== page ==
To rename column in R by index, you can use rename_at() function of dplyr package.

library(dplyr)

# Create a sample table
data <- data.frame(old_name1 = c(1, 2, 3),
                   old_name2 = c(4, 5, 6))

# Rename column by index in R
new_data <- data %>%
  rename_at(1, ~ "new_name")

# Print input data frame
print("Input Data")
print(data)

# Print output dataframe
print("Output Data")
print(new_data)
> # Print input data frame
> print("Input Data")
[1] "Input Data"
> print(data)
  old_name1 old_name2
1         1         4
2         2         5
3         3         6
> 
> # Print output dataframe
> print("Output Data")
[1] "Output Data"
> print(new_data)
  new_name old_name2
1        1         4
2        2         5
3        3         6

Here in the above R code, the line new_data <- data %>% rename_at(1, ~ "new_name") renames the column at index 1 (old_name1) to "new_name". The tilde (~) is used to specify the new column name.

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Renaming by Name

Rename a column by its name is also easy using rename_at() in R.

In the below code, we use the %>% pipe operator to chain the rename_at() function, which renames the column "old_name1" to "new_name".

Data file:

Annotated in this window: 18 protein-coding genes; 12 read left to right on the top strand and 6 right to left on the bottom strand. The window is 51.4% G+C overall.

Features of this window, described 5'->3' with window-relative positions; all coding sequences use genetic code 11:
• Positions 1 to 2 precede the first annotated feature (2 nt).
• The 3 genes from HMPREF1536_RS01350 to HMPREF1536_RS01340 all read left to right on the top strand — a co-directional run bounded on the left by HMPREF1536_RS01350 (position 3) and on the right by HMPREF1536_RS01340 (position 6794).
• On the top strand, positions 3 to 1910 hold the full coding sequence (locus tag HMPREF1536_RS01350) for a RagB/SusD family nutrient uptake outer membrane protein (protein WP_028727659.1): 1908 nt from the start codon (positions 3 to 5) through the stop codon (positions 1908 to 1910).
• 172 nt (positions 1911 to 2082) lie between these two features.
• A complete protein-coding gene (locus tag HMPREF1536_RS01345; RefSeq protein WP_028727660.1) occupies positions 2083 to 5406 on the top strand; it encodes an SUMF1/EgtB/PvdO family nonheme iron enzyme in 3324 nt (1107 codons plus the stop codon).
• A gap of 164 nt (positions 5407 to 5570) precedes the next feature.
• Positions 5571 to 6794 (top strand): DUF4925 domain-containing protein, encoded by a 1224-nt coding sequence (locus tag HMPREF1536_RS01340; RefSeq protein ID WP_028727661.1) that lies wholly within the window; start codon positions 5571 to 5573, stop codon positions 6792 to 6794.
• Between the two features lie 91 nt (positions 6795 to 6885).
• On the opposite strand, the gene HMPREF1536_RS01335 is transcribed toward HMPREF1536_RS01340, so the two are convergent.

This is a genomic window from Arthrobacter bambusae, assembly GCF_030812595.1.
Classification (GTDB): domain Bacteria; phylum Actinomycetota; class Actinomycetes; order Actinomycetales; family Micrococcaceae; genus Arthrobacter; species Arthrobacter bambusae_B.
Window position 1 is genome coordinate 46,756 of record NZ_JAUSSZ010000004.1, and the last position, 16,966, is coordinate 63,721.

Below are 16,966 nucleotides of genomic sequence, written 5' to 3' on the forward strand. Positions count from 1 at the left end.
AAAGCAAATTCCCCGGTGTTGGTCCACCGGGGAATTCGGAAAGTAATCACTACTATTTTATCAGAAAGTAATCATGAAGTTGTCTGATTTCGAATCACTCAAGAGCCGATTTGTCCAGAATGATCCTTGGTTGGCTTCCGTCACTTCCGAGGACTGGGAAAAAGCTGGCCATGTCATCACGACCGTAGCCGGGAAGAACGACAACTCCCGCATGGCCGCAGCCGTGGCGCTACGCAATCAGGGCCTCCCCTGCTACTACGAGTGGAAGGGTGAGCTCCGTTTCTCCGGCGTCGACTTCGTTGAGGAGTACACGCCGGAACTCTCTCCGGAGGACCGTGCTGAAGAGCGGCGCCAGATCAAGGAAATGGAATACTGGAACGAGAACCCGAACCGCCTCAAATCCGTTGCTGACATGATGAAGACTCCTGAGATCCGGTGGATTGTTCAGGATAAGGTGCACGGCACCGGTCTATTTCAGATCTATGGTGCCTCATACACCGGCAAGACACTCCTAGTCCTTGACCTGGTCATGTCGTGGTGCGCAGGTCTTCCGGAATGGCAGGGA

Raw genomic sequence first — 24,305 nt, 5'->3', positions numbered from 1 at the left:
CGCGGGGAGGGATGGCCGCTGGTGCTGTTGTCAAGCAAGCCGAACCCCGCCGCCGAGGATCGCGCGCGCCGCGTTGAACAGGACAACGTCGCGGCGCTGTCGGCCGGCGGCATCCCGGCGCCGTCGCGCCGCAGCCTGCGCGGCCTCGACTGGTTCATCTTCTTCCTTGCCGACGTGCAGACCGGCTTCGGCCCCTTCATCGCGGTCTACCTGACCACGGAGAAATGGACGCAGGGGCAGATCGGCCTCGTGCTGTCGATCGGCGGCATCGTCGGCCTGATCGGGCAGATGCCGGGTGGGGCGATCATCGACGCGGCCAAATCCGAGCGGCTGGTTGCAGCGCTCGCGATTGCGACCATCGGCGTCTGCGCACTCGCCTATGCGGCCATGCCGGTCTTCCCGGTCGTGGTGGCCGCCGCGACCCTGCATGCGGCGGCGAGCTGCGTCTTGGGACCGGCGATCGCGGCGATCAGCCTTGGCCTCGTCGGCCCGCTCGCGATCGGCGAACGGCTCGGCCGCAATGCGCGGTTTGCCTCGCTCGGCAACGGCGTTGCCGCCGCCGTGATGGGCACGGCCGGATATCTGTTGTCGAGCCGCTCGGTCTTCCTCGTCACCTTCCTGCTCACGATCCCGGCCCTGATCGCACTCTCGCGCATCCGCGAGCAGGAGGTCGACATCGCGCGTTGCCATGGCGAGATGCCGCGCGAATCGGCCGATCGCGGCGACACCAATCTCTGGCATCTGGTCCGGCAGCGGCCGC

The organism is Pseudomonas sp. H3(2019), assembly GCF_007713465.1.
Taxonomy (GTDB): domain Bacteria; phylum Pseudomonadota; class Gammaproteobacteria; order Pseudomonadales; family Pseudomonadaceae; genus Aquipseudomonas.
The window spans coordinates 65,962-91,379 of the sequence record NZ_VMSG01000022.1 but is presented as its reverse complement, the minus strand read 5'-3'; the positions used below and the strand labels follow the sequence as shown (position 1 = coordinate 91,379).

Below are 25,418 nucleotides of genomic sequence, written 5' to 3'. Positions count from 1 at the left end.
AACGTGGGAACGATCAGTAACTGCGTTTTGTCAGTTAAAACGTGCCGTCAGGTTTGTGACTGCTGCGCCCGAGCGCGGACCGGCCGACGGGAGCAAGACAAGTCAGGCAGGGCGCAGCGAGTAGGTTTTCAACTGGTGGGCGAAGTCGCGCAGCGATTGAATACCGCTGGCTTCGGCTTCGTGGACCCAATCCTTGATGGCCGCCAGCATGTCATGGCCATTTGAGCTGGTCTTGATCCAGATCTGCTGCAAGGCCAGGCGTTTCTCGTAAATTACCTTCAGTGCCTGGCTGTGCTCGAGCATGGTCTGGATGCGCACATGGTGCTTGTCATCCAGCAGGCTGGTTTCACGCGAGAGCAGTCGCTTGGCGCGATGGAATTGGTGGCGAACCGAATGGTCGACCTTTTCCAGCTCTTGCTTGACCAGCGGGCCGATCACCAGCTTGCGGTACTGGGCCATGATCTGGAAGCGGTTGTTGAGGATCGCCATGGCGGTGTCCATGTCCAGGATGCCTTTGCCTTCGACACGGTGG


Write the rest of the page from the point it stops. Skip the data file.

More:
library(dplyr)

# Create a sample table
data <- data.frame(old_name1 = c(1, 2, 3),
                   old_name2 = c(4, 5, 6))

# Rename column by name in R
new_data <- data %>%
  rename_at("old_name1", ~ "new_name")

# Print input data frame
print("Input Data")
print(data)

# Print output dataframe
print("Output Data")
print(new_data)
> # Print input data frame
> print("Input Data")
[1] "Input Data"
> print(data)
  old_name1 old_name2
1         1         4
2         2         5
3         3         6
> 
> # Print output dataframe
> print("Output Data")
[1] "Output Data"
> print(new_data)
  new_name old_name2
1        1         4
2        2         5
3        3         6

Renaming by Position

To rename a column by its position, you can use the rename() function in R with indexing:

# Load the dplyr package
library(dplyr)

# Create a sample dataframe
data <- data.frame(old_name1 = c(1, 2, 3),
                   old_name2 = c(4, 5, 6))

# Get the column names
column_names <- names(data)

# Define the new name
new_name <- "new_column_name"